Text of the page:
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Malawian women have vision to take their country a level higher:Betty Makoni as eye witness

Editorial Comment-By Betty Makoni
It has become a tradition and a positive cultural practice to follow and network with women round the globe who are working at grassroots level and making impact. The last Saturday I was honoured to attend a workshop meeting organised by some prominent women from Malawi but now living or working in UK. I arrived a little late for this important workshop but I did not miss much. There were women who came from far and wide to share their work and to unite in efforts in supporting the growth and development of their country. As I listened to each speaker I felt that for years women waited for international organisations to bring them together for development of their countries when clearly many had such skills to give to their country. More so women came together at a time when Malawi has a first female President who is now the first Female President for the whole Southern African region. Such critical moments pass by in history of women but I just felt I would speak and urge women to unite against patriarchy and ensure all our knowledge and skills are reinvested in our countries and be positive role models in our black communities in UK. I left the workshop inspired and fired up to do more

Below is a full report from Founder of Malawi Women`s Association.

By Manyika Grace-Founder of Malawi Women`s Association (MAWA)

The London meeting was a blasting success! Women travelled from different parts of England and Wales to attend. Speaking with passion for MAWA and what they do best, we heard inspiring speeches from women working within the private and Voluntary Sector. We listed with amazement as Business Women, Munya Sajanga (World Cargo International), Grace Ntolera-Mujungu (Grajoh Investments) and Lilly Alfonso (Lilly Creations) shared their journey to global success.

A lot of advice was given on perseverance with particular emphasis on how long it takes to start realising one's profits. On getting the greatest job satisfaction from what they do for a living, they shared us how they followed their childhood passion, regardless of what anyone said, including how they moved on from ditching their professional 9-5 jobs to becoming global Entrepreneurs. Evidence of the level at which participants now operate was demonstrated via videos and product samples. Lilly went on to explain how she works with local producers and uses local products in her designs. Videos of her tie and dye theme and how she works with the disabled in producing the desired prints were show. Several other women brought their product samples banners and business cards. The Bottled Chilli Sauce (Sapitwa) by Ulanda Nyondo was a hit.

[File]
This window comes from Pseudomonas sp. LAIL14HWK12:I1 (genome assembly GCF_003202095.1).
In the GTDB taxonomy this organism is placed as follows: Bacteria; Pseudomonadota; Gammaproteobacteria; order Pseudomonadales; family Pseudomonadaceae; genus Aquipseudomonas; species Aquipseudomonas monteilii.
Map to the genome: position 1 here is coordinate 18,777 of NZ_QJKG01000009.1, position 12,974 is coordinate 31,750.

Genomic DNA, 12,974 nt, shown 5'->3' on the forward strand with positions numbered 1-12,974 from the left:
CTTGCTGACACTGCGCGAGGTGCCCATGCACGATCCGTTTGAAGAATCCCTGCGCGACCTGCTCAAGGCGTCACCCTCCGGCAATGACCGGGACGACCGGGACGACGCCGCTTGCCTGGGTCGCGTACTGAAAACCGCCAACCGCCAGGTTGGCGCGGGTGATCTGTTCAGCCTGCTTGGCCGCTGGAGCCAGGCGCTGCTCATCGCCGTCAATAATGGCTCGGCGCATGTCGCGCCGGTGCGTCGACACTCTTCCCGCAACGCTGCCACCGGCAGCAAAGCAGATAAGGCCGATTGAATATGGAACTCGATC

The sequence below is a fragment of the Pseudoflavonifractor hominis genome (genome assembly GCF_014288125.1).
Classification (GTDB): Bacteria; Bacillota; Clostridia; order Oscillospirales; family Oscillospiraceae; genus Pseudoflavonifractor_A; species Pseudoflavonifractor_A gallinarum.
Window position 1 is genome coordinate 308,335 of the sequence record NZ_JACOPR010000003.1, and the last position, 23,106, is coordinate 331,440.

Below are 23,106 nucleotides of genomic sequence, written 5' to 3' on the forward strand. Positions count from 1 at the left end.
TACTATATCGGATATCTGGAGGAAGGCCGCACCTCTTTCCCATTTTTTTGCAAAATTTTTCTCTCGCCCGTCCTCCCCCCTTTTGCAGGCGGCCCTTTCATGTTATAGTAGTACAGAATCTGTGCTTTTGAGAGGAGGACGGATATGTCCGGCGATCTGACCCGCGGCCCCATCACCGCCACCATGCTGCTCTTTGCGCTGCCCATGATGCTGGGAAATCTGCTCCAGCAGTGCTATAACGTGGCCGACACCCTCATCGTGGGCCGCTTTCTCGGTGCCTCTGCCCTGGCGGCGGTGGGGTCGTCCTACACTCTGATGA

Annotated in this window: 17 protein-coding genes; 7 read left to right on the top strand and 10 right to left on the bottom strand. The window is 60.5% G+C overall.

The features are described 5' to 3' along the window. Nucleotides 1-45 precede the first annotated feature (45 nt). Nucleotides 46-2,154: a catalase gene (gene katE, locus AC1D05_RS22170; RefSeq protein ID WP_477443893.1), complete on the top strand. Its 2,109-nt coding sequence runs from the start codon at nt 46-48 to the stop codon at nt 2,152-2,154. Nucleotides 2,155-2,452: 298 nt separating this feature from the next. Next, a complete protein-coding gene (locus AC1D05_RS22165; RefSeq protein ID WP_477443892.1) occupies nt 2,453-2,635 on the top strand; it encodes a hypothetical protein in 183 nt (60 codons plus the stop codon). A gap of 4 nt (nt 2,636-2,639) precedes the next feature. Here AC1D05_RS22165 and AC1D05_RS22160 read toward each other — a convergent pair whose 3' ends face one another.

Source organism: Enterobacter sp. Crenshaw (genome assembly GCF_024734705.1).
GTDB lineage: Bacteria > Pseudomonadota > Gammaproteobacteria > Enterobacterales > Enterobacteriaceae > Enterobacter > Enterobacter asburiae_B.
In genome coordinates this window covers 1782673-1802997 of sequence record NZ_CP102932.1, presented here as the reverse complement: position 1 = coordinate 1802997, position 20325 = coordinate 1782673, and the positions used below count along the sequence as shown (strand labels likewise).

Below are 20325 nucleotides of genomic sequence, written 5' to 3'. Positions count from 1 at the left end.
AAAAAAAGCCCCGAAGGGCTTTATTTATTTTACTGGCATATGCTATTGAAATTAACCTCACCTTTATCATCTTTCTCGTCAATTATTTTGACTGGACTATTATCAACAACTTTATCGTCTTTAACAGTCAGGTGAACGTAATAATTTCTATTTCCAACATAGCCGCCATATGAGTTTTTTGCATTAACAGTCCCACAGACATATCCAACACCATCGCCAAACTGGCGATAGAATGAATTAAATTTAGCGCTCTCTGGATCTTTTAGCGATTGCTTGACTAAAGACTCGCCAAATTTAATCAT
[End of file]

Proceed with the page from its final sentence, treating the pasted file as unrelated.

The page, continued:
In response to what one aspiring business woman witnessed, she expressed how angry she was with herself for procrastinating over opening her her nursery. On civil society Towela Gondwe Siame (Apikanile Women).

Mary Wells (MIND Volunteer) and Mary Woodworth (Friends of Mulanje orphans FOMO) shared how they came about identifying the needs of the people they now serve back home in Malawi. Mary shared how she progressed from using her house in the UK for an office to fundraising for building children's centres for orphaned children in Mulanje. Having started with helping children during holidays in Malawi, through video clips Mary demonstrated the level at which FOMO operates. She now helps over 5000 orphans, has hundreds of women volunteers who run the centres. On fundraising for FOMO Mary shared the methods used including running a driving school and sewing centre, sponsors and shipping donated product from the UK to the orphans in Malawi. Further Mary shared on dealing with sabotage, the male domineering world and the Press. This inspired the women participants and many were concerned by how, as a woman fighting for her rights, she was portrayed as a trouble maker. Mary confirmed she won all her battles including her recent success in claiming her land back. Through the experience Mary says she can comfortably declare herself as an activist! We also heard the journey from the Apikanile Women who work on various projects in Malawi. On empowering women, Co-Founder Towela Gondwe Siame explained how she observed the needs of her own mother back home in that they were similar to those of other mothers. Starting with economically empowering her own Mother to generate her income from track driving, Towela and her co-founder Gertrude Banda have gone on to start a Driving School. Since then five more women are now truck drivers! Apikanile women is a new organisation established in the UK in June 2012 to serve women and the girl child in Malawi.